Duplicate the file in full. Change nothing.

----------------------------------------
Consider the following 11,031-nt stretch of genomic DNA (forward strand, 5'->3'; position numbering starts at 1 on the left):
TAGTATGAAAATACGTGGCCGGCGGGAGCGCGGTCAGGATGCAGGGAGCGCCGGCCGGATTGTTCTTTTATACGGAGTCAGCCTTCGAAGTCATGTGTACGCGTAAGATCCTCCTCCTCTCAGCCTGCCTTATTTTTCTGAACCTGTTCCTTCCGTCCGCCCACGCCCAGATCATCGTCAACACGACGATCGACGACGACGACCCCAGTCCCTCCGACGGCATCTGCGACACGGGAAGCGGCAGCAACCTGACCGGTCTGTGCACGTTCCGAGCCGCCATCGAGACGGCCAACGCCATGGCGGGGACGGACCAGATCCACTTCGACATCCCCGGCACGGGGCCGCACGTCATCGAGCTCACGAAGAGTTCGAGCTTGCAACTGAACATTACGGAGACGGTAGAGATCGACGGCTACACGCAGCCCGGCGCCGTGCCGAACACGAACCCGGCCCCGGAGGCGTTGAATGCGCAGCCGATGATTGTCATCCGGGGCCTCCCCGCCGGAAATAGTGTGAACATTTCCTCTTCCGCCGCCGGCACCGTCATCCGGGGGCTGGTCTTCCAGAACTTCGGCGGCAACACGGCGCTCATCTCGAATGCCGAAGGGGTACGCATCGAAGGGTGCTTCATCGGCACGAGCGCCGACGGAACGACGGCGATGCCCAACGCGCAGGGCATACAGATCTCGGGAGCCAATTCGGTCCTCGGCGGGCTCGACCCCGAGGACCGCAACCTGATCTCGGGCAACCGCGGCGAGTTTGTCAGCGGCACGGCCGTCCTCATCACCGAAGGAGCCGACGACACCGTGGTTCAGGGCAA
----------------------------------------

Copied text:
Consider the following 11,031-nt stretch of genomic DNA (forward strand, 5'->3'; position numbering starts at 1 on the left):
TAGTATGAAAATACGTGGCCGGCGGGAGCGCGGTCAGGATGCAGGGAGCGCCGGCCGGATTGTTCTTTTATACGGAGTCAGCCTTCGAAGTCATGTGTACGCGTAAGATCCTCCTCCTCTCAGCCTGCCTTATTTTTCTGAACCTGTTCCTTCCGTCCGCCCACGCCCAGATCATCGTCAACACGACGATCGACGACGACGACCCCAGTCCCTCCGACGGCATCTGCGACACGGGAAGCGGCAGCAACCTGACCGGTCTGTGCACGTTCCGAGCCGCCATCGAGACGGCCAACGCCATGGCGGGGACGGACCAGATCCACTTCGACATCCCCGGCACGGGGCCGCACGTCATCGAGCTCACGAAGAGTTCGAGCTTGCAACTGAACATTACGGAGACGGTAGAGATCGACGGCTACACGCAGCCCGGCGCCGTGCCGAACACGAACCCGGCCCCGGAGGCGTTGAATGCGCAGCCGATGATTGTCATCCGGGGCCTCCCCGCCGGAAATAGTGTGAACATTTCCTCTTCCGCCGCCGGCACCGTCATCCGGGGGCTGGTCTTCCAGAACTTCGGCGGCAACACGGCGCTCATCTCGAATGCCGAAGGGGTACGCATCGAAGGGTGCTTCATCGGCACGAGCGCCGACGGAACGACGGCGATGCCCAACGCGCAGGGCATACAGATCTCGGGAGCCAATTCGGTCCTCGGCGGGCTCGACCCCGAGGACCGCAACCTGATCTCGGGCAACCGCGGCGAGTTTGTCAGCGGCACGGCCGTCCTCATCACCGAAGGAGCCGACGACACCGTGGTTCAGGGCAA